Based on the operations and functioning, IP Addresses have five kinds.
- Unicast IP Addresses
It is an address of a distinct interface. The IP addresses of this kind are utilized for one-to-one communication. These are being used to direct packets to a certain host.
- Multicast IP Addresses
These are utilized for one-to-many communication. Multicast messages are directed to IP multicast group addresses. During the process, routers send copies of the packet out to all interfaces that have hosts subscribed to that group address.
- Broadcast IP Addresses
These are utilized to direct data to all possible endpoints in the broadcast domain. Here the broadcast address for a network has all host bits on.
This one utilizes 32 binary bits to make a distinct unique address on the network. Four numbers divided by dots state an IPv4 address. Every number is the fraction (base-10) representation for an eight-digit binary (base-2) number, also known as an octet.
It utilized 128 binary bits to make a unique solo address on the network. This one is conveyed by eight groups of hexadecimal (base-16) numbers parted by colons. Groups of figures that have all zeros are mostly misplaced to save space, leaving a colon centrifuge to spot the gap.
How Does Your PC Get an IP Address?
There are no second thoughts about the fact that an IP can be either Dynamic or Static.
These are allotted by the Dynamic Host Configuration Protocol (DHCP), which is a service running on the network. DHCP classically operates on network hardware like routers or dedicated DHCP servers. These are issued utilizing a leasing system. It means to say that the IP address is only active for a short time. In case the lease terminates, the PC will request a new one via automatic processing.
A Static address is the one that you configure yourself by editing your PC’s network settings. This kind of address is out of the ordinary, and it can generate network problems in case you utilize it without a good comprehension of TCP/IP.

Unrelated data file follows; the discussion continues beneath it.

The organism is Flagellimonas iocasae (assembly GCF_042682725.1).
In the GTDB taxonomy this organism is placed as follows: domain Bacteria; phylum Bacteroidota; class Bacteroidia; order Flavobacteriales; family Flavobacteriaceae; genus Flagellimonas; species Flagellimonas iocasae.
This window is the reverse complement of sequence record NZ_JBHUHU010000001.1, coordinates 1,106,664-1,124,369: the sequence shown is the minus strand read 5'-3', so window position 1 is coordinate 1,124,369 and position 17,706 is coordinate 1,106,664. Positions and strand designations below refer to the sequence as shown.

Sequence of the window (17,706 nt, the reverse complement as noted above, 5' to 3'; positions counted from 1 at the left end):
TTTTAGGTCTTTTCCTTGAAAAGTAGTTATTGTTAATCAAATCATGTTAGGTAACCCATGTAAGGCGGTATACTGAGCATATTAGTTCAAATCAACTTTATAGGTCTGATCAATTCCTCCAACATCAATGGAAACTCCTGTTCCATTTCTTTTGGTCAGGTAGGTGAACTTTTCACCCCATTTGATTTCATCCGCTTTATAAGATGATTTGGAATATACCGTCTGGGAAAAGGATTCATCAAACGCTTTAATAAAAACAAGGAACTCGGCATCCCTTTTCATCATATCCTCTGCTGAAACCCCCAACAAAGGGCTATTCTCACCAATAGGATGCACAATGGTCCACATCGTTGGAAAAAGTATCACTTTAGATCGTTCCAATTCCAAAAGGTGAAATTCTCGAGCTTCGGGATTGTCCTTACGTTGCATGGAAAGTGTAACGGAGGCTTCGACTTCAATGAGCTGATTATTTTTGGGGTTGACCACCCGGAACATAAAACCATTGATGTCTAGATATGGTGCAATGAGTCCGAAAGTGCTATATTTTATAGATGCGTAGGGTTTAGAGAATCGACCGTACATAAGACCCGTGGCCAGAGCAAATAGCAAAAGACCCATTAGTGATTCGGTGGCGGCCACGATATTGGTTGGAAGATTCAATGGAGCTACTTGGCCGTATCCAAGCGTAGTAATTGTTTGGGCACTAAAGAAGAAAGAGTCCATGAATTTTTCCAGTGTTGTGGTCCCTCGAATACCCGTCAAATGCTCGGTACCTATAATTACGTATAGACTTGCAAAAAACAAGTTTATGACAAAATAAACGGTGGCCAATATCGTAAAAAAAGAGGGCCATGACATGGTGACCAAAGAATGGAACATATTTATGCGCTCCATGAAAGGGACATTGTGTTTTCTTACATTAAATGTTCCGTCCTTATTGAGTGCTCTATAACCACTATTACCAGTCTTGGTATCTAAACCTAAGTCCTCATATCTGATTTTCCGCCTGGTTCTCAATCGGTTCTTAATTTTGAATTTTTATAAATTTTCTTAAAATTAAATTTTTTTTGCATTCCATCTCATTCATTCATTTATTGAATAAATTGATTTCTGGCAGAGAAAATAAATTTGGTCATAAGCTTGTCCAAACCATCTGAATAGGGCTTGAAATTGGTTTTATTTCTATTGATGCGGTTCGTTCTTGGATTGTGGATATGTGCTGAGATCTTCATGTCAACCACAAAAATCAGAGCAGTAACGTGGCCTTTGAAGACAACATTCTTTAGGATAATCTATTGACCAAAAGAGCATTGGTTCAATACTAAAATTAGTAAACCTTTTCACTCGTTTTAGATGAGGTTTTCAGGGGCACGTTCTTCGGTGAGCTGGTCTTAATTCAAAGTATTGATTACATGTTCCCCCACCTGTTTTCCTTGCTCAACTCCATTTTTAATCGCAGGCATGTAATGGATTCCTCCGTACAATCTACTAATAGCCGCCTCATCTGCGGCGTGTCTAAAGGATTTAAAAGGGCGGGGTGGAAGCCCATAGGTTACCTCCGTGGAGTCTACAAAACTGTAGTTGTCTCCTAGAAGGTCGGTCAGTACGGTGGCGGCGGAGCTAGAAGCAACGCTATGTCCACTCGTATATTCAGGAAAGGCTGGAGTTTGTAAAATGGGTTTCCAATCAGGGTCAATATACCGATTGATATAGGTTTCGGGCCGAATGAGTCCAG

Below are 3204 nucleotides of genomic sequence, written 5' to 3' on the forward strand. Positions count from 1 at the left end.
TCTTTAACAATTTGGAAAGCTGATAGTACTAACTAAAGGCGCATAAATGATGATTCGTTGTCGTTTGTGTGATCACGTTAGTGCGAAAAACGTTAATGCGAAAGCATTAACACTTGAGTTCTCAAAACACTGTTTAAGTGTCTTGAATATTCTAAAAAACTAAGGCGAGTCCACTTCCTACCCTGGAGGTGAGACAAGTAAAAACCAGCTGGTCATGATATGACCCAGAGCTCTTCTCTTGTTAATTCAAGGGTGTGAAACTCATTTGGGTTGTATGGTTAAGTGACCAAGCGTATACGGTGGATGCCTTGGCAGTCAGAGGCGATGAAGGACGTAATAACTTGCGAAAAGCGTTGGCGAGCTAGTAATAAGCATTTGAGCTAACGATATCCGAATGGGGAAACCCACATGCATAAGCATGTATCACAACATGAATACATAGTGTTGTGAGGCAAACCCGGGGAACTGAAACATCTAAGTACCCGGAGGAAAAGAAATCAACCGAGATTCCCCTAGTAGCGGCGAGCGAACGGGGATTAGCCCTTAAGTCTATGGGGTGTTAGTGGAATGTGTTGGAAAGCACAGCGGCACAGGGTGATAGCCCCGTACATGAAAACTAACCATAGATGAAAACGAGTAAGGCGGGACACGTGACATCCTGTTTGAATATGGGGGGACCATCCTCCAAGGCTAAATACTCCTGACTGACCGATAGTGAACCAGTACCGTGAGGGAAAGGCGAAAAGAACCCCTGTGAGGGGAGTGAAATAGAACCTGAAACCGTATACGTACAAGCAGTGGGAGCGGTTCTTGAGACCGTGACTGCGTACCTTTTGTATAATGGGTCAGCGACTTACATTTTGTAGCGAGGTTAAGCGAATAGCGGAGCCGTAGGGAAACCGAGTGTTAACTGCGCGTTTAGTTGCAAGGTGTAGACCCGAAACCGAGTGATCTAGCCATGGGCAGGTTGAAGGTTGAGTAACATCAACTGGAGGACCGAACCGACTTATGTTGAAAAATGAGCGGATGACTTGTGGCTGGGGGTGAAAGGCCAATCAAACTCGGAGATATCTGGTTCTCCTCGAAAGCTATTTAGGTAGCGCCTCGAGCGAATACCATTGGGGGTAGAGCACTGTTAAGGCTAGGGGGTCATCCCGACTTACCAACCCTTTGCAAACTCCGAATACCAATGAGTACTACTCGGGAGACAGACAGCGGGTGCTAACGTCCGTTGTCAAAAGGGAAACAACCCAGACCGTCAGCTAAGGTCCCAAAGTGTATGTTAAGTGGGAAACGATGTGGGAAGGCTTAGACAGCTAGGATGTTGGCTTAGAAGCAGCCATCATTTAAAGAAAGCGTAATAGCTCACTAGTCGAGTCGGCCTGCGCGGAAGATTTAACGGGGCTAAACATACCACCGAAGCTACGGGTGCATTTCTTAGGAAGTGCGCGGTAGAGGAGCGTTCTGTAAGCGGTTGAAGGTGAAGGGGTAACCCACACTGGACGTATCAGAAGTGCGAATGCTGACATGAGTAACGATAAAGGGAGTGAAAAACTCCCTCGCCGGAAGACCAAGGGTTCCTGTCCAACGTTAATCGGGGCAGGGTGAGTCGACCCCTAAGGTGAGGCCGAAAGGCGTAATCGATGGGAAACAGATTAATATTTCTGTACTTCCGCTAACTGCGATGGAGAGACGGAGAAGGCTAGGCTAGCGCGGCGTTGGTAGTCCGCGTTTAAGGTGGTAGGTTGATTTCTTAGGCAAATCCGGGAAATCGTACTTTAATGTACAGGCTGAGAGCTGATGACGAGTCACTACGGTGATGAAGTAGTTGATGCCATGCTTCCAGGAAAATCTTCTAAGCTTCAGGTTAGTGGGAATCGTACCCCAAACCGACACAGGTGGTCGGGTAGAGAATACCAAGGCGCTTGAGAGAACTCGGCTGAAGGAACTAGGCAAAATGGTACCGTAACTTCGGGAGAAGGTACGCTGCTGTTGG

Are They Really Just Numbers?
Simple answer, no. These numbers show a lot about you. All communications on the Internet are from an IP address to an IP address. Every webpage you visit sees the public IP address of your network router. So, none of them know the private IP address of your PC. In case you didn’t know, your public IP address reveals a lot of information about your connected device.
For example, you may send an email from your home, and someone would be able to know the city from which it was propelled. However, your current whereabouts aren’t the only data that’s out in the open. We’re talking ISP, device type, and even the browser you’re using. Here, take a look. This is what our IP Verifier shows about my device at the moment:
Privacy and IP Addresses
Some sites usually collect statistical data about the path that users take via a webpage. The most collective privacy issue surrounding IP addresses is their usage in marketing. Any website can track down the trail of clicks you leave behind.
On the following visit, that user could come across commercials that are comparable to those he ticked on the previous visit. But this flops when the user has a dynamic IP address: the user will be unidentified.
Therefore, most webpages select to utilize cookies to track users for adapted marketing reasons in inclination to IP addresses. A cookie is a small transcript file directed from a website to a visitor’s PC.
The cookie file can be utilized to recognize an individual, and a website operator can form a comprehensive profile of that person’s activity on its site. Users can arrange their web browsers to decline cookies, but most users accept them, every so often accidentally.